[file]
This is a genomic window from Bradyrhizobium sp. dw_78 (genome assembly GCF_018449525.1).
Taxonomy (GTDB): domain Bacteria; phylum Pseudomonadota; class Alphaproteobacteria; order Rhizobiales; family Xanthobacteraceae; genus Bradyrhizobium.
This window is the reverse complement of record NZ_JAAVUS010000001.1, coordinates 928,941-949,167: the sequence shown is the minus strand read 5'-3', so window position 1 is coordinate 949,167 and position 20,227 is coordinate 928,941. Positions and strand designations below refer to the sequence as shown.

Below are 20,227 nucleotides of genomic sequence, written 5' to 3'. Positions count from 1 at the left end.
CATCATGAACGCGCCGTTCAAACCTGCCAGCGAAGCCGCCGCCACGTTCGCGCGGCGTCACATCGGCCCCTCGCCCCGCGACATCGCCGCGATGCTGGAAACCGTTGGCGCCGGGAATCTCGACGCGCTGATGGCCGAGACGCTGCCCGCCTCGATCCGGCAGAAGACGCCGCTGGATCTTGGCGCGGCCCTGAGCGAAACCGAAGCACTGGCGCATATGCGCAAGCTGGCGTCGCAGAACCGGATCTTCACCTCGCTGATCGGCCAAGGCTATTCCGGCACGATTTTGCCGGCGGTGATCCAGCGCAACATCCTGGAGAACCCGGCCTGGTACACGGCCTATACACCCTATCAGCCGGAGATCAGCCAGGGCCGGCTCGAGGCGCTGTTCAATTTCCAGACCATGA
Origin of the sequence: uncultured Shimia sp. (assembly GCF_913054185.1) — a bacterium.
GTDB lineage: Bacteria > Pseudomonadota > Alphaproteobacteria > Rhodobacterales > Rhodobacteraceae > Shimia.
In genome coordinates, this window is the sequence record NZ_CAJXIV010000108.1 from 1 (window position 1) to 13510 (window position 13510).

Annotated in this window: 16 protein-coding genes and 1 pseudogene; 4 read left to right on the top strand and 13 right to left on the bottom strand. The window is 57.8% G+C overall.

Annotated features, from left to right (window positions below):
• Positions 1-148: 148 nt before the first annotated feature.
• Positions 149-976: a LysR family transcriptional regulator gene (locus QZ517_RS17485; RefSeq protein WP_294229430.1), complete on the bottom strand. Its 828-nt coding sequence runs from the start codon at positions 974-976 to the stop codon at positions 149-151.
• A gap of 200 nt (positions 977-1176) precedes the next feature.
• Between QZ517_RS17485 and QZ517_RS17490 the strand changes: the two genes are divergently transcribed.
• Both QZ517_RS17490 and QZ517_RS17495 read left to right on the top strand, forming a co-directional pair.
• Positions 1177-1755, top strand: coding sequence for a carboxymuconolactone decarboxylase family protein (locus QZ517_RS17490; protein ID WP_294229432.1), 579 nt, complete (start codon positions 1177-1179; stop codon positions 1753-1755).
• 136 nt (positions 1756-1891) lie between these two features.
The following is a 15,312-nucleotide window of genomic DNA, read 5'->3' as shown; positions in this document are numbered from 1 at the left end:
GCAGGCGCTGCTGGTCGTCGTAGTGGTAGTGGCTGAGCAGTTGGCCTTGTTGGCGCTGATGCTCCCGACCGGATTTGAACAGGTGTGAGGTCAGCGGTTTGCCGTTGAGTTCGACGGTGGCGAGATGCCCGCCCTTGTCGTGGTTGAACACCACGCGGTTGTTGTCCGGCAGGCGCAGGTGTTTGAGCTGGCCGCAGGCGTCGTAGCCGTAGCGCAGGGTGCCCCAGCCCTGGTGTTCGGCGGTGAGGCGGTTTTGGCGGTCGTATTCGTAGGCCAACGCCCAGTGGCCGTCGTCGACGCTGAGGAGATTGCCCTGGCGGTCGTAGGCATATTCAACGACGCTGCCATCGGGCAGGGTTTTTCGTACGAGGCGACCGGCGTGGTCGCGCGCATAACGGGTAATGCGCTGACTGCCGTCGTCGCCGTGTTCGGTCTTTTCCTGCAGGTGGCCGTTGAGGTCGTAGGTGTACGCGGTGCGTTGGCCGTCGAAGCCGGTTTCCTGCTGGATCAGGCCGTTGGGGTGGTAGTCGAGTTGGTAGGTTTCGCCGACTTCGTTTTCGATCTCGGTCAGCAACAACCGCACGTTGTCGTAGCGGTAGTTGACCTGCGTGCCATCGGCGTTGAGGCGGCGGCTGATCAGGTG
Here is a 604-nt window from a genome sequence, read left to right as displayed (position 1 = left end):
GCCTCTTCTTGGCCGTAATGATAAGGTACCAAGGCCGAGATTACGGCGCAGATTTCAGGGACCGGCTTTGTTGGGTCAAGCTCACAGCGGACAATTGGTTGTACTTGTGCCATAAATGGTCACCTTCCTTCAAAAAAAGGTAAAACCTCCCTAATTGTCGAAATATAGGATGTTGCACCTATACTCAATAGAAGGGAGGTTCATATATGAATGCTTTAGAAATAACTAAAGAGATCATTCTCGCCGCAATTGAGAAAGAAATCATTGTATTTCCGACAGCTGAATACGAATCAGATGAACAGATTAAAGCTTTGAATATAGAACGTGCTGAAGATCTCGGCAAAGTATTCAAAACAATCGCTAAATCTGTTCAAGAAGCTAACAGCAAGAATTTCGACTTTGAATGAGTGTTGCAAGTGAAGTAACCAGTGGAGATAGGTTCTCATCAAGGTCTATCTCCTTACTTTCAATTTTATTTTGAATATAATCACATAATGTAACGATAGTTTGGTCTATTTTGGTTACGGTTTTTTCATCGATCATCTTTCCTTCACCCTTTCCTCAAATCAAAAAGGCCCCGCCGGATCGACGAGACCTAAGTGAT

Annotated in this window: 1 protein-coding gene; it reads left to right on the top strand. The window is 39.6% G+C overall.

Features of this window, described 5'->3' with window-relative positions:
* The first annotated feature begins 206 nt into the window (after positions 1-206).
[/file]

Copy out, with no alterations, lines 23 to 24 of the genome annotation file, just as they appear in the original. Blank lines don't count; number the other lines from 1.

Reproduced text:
Features of this window, described 5'->3' with window-relative positions:
* The first annotated feature begins 206 nt into the window (after positions 1-206).